Cultural Encounters

Art Van Zee on the opioid epidemic in southwestern Virginia

Art Van Zee was among the first physicians in the U.S. to warn people about the dangers of OxyContin and take a multi-billion dollar pharmaceutical company head on for its marketing blunders. He describes his witness of the problem rapidly develop into a nationwide opioid epidemic by the late 1990s from his work at a …

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New River Boys

As illustration of the depth and strength of relationship between the communities and the students, witness the example of the New River Boys. The Boys were a distinguished bluegrass band in the early 1970s. They played in venues around the South, yearning for fame and fortune (and even enjoyed the occasional foray into Nashville–Music City, …

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Reflections on the SHC’s sense of fashion

Kate Bradley and Marie Cirillo share some laughs thinking back to the effort Student Health Coalition (SHC) participants put toward demonstrating modesty and respect so as to cultivate relationships with community members. But sporting bowl cuts, long skirts, and duct-taped shoes humorously conveyed their perception by the community as “welfare kids”.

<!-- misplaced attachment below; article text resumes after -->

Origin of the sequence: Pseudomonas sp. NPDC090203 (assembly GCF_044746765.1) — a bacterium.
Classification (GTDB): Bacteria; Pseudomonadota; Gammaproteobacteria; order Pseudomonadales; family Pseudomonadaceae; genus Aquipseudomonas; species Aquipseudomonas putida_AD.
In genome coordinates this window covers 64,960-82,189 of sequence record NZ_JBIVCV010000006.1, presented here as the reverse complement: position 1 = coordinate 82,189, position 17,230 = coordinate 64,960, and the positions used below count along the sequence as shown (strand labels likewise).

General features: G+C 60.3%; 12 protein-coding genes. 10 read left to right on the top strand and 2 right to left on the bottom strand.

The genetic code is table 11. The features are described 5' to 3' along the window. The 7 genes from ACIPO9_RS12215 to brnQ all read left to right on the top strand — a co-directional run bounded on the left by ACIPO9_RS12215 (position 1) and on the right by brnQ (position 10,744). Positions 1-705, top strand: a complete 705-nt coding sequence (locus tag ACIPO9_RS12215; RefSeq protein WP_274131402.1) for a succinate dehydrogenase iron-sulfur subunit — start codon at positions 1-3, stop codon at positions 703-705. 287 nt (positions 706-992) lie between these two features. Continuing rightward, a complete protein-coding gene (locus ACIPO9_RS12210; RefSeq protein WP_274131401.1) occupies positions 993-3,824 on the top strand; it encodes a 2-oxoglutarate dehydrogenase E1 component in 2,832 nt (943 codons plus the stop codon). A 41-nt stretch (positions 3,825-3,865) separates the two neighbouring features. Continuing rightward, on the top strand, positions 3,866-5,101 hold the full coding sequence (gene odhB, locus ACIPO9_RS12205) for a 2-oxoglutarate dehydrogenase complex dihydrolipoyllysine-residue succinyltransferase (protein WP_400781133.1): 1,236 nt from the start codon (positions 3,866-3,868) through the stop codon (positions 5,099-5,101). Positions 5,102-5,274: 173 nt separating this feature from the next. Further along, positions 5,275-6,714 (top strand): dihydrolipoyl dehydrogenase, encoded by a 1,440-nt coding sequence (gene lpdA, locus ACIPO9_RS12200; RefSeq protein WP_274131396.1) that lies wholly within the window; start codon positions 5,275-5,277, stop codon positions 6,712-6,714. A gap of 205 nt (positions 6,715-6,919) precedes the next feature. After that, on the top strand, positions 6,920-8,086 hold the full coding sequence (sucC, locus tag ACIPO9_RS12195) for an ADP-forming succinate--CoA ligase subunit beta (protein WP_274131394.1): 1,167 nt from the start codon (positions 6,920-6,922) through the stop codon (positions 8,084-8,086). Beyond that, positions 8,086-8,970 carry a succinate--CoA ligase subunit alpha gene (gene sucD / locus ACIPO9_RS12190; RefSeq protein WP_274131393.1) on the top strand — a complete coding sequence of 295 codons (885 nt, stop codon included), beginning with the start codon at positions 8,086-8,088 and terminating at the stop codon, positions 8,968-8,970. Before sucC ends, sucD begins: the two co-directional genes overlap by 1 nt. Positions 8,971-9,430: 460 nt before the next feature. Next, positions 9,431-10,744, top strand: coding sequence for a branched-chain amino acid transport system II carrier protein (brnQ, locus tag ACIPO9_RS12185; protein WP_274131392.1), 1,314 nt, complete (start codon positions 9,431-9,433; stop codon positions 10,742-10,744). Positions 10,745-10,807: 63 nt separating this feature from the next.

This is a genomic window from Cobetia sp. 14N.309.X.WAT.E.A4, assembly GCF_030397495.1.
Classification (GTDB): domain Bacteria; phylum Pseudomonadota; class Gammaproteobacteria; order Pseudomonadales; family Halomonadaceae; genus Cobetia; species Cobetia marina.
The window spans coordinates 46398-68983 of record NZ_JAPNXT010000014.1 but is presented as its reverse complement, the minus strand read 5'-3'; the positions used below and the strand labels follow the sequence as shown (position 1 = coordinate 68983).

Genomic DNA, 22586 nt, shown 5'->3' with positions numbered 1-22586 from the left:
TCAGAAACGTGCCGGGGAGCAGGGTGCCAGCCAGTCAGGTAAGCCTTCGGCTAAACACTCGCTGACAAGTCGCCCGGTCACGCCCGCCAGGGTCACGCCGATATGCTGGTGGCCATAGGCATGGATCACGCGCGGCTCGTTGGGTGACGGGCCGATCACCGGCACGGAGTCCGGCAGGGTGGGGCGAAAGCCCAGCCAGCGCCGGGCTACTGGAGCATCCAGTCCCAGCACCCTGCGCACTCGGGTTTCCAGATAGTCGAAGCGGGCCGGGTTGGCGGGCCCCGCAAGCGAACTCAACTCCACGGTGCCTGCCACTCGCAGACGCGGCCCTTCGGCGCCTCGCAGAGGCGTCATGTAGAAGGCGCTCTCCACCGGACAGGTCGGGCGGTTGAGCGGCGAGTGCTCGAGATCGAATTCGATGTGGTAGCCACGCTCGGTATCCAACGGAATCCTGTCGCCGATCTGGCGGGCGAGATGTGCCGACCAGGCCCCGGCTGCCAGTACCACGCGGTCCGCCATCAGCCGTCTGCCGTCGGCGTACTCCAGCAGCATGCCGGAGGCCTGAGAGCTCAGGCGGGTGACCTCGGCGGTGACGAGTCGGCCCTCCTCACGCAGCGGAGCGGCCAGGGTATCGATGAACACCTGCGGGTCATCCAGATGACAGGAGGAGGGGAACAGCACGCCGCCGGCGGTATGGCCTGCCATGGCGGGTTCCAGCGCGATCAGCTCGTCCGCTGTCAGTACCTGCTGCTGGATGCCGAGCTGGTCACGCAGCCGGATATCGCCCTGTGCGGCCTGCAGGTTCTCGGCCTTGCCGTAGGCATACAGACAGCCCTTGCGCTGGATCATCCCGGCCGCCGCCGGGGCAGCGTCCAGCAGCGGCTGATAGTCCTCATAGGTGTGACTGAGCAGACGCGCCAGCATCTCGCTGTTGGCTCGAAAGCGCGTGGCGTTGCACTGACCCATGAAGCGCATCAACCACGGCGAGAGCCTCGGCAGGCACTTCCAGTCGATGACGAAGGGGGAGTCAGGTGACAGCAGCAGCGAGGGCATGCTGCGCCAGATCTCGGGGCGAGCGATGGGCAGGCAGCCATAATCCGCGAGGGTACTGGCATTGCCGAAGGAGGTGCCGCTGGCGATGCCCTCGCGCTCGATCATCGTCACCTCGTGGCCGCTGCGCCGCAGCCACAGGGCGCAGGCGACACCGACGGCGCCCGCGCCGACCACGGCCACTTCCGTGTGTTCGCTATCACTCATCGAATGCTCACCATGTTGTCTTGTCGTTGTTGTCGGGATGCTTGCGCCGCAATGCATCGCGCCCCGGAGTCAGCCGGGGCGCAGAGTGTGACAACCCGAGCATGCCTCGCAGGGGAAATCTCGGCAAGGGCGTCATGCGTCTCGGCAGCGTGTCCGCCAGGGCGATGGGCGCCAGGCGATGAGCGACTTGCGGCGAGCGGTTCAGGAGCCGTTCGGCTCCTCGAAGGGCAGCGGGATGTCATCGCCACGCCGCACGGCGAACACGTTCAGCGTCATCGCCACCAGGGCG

Diane Lauver's Legacy Plant

Resilient Reba: A bittersweet story from Diane Lauver

During a health fair in the 70s, I stayed with a couple in Elgin, Tenn.: Reba and Bud Smithers. Another health fair worker, Angela, stayed with me at their home. A few experiences with this couple left me with strong impressions. As I recall, when the couple were together, he led much of the conversation; …

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First integrated band in St. Charles, VA: Smith Carson and the Black and White Melody Boys

Ron Carson shares about his grandfather’s, Smith Carson, first integrated band in the area: the Black and White Melody Boys. Their legacy throughout the South includes having played with Louis Armstrong and Elvis Presley.   Full footage of Ron Carson’s tour of the African American Cultural Center.

Bob Hartmann on the influence of cultural understandings about death and healing

Bob Hartmann shares about a Stoney Fork community member known as Uncle Ben and speaks to the impact of local culture—particularly as it regards matters of death and healing—on rural healthcare.   Full footage of Bob Hartmann’s interview with Rick Davidson.

Bob Hartmann on Appalachian culture and rural healthcare

Bob Hartmann shares a story about one of his patients while working with Mountain People’s Health Councils (MPHC) in Norma, Tenn. The narrative speaks to the influence of Appalachian culture on rural healthcare and community medicine.   Full footage of Bob Hartmann’s interview with Rick Davidson.